The Japanese countryside is full of hidden gems. One of those is Ise. Famous for being the home of Ise Jingu, the most sacred Shinto shrine in Japan, Ise is also a very nice coastal city with other great sights to see like the Meoto-Iwa and the Futami Okitama Shrine. Both are definitely worth a visit!
In the sea off Mie prefecture, Meoto-Iwa are two rocks connected by the Shimenawa rope (the typical Shinto sacred rope made of braided rice stacks). They are the symbol of marriage for the Shinto religion and are nicknamed ‘’the wedded rocks’’. The two rocks also represent the union of Izanagi and Izanami, the two Shinto gods responsible for the creation of the Islands of Japan.
Meoto-Iwa is best seen at high tide because although the low tide allows you to see them closer, they won’t be separated by water which, in my opinion, is not as pretty. To make sure you reach it at high tide, you can research online for the optimum time when you visit.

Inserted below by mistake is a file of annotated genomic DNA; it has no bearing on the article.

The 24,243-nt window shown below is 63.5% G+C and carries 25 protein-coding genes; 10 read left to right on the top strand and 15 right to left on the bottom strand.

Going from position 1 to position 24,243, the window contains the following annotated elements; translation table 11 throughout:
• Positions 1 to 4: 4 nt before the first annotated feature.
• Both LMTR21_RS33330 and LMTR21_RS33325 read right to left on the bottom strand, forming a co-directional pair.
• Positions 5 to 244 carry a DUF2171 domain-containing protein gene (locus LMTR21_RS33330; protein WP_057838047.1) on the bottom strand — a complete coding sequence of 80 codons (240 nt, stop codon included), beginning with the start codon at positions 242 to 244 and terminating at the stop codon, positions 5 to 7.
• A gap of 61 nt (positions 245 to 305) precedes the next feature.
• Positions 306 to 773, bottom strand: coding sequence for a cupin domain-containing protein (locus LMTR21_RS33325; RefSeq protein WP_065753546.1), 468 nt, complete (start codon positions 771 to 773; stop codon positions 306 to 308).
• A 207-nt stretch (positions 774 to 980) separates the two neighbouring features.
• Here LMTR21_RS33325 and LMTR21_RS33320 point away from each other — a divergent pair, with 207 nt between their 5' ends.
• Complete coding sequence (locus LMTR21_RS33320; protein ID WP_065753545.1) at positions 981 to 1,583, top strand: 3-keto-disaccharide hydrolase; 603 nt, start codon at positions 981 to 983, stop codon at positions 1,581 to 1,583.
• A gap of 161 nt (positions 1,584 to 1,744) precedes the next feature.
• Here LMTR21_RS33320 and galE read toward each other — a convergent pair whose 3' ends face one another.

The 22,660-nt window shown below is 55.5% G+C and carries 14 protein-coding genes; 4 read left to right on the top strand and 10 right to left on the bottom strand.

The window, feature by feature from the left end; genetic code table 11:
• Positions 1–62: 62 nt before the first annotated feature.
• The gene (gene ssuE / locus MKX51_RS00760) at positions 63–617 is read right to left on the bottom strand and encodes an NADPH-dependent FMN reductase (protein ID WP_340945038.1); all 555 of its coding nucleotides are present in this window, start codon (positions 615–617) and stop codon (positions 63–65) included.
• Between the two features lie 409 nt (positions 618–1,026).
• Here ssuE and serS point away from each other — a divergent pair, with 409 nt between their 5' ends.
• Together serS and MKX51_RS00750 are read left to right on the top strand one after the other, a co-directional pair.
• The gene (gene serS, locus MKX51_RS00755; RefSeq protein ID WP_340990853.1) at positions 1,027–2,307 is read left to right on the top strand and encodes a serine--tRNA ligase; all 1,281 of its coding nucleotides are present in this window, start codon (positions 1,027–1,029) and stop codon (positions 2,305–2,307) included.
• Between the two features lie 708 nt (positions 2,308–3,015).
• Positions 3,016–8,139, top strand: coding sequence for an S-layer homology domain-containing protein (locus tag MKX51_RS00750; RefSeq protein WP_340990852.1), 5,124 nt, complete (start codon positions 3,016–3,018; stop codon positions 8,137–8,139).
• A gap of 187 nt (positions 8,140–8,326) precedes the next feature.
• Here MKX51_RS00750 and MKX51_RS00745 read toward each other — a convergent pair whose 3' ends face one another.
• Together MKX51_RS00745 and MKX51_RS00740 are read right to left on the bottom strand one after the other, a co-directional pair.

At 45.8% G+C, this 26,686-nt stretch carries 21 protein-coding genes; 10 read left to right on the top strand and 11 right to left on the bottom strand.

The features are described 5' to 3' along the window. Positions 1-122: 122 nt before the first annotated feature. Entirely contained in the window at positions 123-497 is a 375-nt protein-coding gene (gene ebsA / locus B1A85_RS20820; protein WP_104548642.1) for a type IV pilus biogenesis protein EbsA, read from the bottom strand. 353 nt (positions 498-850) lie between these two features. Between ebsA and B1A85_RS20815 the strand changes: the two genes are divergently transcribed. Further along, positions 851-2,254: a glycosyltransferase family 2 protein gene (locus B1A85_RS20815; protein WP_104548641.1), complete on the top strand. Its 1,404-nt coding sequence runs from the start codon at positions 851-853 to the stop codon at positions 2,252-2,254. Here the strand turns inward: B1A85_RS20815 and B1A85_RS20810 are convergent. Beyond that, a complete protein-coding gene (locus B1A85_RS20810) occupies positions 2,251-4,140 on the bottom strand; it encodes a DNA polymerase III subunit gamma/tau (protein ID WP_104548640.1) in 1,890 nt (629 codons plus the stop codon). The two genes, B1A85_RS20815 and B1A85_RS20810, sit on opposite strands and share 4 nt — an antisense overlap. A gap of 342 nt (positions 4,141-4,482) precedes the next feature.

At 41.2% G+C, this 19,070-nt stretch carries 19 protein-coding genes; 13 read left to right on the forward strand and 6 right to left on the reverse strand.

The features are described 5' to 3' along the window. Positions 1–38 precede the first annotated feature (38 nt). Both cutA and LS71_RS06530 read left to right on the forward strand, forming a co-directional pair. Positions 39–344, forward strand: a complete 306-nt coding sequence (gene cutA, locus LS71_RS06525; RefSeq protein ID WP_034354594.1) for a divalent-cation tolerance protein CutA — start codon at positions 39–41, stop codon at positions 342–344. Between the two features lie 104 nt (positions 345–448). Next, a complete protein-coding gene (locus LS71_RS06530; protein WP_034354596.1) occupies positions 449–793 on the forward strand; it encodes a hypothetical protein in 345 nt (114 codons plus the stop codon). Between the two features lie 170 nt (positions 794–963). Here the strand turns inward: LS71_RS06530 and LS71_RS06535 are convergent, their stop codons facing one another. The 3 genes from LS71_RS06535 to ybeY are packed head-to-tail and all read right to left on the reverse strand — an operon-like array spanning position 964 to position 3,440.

Futami Okitama Shrine
The Okitama Shrine is located right in front of Meoto-Iwa. It is a lovely little seaside shrine decorated with hundreds of frogs. It is mainly dedicated to Miketsu, the Shinto goddess of food, but the Meoto-Iwa being part of the shrine, a lot of Japanese couples go there and pray in the hopes of having a good marriage.
Going around Ise and reaching Meoto-Iwa
To reach Meoto-Iwa and the other attractions of Ise, I recommend getting the CAN Bus day pass (for adults: ¥1,000 for a one day pass and ¥1,600 for a two day pass) which reaches all the main points of Ise. Without it the buses get pretty expensive. When you buy your pass, you can first go to the tourist office at Ise station and ask the person there to highlight the stops of the attractions you want to see. The rocks are then situated a short 5 minute walk away from the nearest bus stop (but there are clear indications once you get off the bus, don’t worry). As for the Meoto-Iwa location, not only is it obviously a seaside location it is also more windy then a lot of other areas in Japan (at least on the day I went) so remember that it might be considerably colder.
From Nagoya, it will take you between 1 hour and 20 to 40 minutes and will cost between around ¥1,500 and ¥3,000 depending on the route chosen. From Osaka, it can take around 2 hours to 2 hours 30 minutes and cost around ¥1,800 – ¥3,000. During the trip you can watch the great Japanese countryside scenery from the train.